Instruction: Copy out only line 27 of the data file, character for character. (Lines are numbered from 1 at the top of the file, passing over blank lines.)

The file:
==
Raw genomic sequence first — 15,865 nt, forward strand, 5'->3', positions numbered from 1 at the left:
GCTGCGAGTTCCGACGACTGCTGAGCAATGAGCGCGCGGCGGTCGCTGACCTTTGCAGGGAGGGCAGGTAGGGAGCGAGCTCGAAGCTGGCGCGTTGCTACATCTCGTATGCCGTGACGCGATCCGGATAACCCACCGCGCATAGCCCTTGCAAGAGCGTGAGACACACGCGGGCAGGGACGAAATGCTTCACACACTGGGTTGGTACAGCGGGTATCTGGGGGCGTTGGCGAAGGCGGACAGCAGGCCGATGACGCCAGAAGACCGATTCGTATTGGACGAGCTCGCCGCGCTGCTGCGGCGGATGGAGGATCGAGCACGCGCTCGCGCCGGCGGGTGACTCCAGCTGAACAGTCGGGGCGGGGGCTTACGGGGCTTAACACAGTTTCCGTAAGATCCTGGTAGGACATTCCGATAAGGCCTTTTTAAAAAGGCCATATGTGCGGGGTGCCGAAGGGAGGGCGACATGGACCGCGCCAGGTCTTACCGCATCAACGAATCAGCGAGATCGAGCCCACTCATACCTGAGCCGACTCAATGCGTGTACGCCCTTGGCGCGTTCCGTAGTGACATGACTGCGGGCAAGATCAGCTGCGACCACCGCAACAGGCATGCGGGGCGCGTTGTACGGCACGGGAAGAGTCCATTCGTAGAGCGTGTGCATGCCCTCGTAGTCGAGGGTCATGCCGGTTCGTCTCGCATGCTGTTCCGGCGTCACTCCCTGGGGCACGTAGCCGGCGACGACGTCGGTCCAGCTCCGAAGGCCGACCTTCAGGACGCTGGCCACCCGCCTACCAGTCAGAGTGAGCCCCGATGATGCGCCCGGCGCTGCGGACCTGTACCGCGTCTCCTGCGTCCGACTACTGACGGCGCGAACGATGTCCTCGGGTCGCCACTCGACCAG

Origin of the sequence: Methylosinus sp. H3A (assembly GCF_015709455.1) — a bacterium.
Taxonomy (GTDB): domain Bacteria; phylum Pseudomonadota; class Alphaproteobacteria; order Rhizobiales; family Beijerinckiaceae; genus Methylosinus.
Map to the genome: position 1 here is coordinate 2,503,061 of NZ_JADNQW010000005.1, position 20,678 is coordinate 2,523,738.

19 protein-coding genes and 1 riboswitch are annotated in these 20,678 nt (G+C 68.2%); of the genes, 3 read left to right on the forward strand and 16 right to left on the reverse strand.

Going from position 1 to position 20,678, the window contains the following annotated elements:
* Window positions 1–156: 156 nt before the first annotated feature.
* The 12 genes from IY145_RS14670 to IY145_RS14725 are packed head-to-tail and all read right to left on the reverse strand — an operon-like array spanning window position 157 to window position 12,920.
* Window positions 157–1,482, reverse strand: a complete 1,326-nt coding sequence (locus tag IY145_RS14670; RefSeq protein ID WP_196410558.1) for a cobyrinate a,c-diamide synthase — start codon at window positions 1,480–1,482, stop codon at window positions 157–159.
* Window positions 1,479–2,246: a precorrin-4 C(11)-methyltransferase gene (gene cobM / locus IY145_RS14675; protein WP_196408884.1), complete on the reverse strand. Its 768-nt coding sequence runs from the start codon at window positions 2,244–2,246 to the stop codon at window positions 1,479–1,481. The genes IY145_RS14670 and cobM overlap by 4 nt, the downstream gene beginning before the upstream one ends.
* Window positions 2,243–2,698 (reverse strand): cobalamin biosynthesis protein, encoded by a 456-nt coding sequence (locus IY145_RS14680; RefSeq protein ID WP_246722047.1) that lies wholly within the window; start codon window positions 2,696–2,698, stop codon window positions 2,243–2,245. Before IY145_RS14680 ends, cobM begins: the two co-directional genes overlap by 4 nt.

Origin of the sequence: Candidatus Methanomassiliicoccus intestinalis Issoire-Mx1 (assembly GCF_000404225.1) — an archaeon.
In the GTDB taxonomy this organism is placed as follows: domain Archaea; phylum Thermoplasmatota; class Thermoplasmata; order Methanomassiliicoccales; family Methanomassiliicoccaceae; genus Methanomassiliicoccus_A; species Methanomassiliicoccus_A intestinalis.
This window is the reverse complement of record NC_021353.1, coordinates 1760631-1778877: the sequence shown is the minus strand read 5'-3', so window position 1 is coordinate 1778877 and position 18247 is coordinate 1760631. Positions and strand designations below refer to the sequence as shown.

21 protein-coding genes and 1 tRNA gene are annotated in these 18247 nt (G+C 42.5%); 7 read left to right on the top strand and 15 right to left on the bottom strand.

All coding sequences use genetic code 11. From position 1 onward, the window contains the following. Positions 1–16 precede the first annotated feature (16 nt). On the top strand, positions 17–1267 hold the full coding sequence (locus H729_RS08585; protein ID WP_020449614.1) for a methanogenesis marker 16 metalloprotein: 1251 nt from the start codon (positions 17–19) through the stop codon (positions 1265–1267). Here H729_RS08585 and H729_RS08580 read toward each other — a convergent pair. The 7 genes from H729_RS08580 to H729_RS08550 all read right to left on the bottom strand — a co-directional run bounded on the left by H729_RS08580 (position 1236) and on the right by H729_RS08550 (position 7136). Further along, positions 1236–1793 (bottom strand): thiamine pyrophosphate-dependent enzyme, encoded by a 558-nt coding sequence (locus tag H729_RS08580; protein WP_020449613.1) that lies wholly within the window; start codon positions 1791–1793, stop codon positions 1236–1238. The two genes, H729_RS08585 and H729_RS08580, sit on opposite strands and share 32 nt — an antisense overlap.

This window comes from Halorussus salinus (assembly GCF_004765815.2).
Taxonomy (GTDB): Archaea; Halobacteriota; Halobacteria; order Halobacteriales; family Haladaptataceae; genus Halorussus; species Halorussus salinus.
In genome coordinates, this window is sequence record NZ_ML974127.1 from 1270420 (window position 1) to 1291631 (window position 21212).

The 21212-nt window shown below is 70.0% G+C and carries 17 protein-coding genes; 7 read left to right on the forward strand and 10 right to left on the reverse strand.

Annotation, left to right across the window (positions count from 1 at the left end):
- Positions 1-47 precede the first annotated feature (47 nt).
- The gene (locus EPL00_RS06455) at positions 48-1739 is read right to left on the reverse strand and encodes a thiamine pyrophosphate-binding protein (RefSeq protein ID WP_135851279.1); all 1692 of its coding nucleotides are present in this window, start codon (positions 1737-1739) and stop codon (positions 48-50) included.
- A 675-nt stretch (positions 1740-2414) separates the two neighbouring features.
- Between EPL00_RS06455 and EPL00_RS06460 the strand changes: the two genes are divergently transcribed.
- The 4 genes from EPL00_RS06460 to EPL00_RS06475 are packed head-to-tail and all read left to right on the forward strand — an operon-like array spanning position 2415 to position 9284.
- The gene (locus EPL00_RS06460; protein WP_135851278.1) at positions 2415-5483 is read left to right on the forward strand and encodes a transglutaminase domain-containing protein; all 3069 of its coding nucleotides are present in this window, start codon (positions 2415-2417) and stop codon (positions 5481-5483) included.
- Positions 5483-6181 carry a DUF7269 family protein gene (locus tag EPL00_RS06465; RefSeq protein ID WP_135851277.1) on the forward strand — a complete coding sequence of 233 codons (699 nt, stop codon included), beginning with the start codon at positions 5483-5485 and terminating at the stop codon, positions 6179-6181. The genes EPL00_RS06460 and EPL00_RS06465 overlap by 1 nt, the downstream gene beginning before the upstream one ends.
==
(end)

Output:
- The 4 genes from EPL00_RS06460 to EPL00_RS06475 are packed head-to-tail and all read left to right on the forward strand — an operon-like array spanning position 2415 to position 9284.